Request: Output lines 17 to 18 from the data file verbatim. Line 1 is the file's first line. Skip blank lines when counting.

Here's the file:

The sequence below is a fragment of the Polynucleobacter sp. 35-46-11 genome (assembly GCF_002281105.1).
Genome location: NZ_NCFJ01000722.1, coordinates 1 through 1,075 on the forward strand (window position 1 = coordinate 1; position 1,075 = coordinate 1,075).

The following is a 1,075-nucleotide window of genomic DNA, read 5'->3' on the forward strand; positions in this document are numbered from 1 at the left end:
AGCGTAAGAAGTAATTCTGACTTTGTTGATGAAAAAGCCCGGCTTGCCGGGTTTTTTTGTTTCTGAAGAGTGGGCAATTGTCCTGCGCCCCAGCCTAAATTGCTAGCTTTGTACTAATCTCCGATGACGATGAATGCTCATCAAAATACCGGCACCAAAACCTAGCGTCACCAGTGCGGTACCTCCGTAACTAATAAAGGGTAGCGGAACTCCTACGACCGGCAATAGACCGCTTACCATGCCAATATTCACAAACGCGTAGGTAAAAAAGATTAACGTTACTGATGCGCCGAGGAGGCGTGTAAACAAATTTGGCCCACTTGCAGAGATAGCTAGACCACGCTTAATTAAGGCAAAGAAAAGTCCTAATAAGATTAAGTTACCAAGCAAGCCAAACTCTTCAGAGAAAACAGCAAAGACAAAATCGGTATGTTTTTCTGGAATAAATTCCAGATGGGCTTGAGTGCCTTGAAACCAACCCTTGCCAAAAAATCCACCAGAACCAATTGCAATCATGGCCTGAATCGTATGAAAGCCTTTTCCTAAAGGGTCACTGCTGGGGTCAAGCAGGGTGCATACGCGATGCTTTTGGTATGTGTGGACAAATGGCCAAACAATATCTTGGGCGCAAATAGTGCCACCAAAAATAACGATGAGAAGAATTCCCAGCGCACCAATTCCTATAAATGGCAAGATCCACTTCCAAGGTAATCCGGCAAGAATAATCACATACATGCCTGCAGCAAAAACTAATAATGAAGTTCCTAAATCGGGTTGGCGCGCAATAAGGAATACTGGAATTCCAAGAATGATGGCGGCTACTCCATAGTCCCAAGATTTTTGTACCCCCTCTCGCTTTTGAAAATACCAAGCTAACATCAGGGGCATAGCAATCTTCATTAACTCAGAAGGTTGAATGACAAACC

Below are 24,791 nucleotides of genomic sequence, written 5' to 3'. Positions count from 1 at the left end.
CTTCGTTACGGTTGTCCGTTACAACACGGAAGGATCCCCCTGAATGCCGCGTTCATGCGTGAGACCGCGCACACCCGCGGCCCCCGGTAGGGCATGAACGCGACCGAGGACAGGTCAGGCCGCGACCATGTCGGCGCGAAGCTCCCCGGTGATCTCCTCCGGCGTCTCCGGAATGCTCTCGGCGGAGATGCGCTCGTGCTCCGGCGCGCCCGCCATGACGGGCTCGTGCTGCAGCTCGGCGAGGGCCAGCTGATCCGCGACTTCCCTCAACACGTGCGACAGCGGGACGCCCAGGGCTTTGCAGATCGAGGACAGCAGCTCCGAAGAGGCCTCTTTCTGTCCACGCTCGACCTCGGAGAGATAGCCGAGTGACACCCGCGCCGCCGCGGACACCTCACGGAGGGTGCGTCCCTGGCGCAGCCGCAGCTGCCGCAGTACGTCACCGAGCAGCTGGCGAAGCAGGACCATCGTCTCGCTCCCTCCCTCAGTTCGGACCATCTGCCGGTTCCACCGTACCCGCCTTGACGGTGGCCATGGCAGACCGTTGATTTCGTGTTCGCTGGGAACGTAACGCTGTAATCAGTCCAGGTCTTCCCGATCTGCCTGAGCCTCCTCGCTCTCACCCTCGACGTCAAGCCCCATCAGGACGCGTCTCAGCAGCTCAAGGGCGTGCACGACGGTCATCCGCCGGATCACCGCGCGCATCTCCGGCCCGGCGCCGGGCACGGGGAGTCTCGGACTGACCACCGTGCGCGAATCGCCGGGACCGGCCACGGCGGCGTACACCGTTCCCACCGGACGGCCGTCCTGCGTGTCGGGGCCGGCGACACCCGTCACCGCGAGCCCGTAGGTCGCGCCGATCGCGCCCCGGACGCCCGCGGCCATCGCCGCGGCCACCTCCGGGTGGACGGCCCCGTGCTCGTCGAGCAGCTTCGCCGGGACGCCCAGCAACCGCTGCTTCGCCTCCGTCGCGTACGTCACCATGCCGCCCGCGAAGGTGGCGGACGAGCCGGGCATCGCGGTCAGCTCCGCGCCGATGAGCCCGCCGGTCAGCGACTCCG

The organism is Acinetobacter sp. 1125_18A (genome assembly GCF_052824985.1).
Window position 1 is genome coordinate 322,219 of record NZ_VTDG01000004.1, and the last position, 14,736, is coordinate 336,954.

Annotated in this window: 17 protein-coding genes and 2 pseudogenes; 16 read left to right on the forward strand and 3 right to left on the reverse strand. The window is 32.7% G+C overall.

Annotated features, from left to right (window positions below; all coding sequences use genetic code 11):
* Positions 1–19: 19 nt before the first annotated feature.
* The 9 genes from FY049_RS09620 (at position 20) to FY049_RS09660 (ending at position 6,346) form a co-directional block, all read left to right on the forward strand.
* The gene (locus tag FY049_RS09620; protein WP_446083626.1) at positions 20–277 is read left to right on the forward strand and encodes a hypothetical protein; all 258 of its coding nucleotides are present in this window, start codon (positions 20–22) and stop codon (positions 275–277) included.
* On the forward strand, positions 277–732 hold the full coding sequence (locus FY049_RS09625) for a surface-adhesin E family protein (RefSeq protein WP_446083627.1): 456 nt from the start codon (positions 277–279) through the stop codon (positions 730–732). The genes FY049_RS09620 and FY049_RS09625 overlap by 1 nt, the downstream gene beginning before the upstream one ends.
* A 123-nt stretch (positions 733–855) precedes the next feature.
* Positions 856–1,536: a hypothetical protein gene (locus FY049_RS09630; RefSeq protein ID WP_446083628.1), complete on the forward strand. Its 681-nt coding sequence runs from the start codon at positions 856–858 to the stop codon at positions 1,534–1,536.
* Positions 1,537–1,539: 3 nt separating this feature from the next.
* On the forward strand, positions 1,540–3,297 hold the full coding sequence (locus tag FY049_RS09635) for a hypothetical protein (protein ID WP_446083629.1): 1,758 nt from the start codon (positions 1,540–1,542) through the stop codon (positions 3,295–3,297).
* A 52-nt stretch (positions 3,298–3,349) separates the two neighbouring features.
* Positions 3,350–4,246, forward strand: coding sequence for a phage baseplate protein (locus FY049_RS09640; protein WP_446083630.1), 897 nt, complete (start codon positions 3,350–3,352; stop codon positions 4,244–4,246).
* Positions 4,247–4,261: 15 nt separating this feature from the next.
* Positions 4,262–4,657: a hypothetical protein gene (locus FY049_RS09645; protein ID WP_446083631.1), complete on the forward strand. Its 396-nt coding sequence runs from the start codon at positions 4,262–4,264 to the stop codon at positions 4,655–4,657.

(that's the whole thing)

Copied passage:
* Positions 1,537–1,539: 3 nt separating this feature from the next.
* On the forward strand, positions 1,540–3,297 hold the full coding sequence (locus tag FY049_RS09635) for a hypothetical protein (protein ID WP_446083629.1): 1,758 nt from the start codon (positions 1,540–1,542) through the stop codon (positions 3,295–3,297).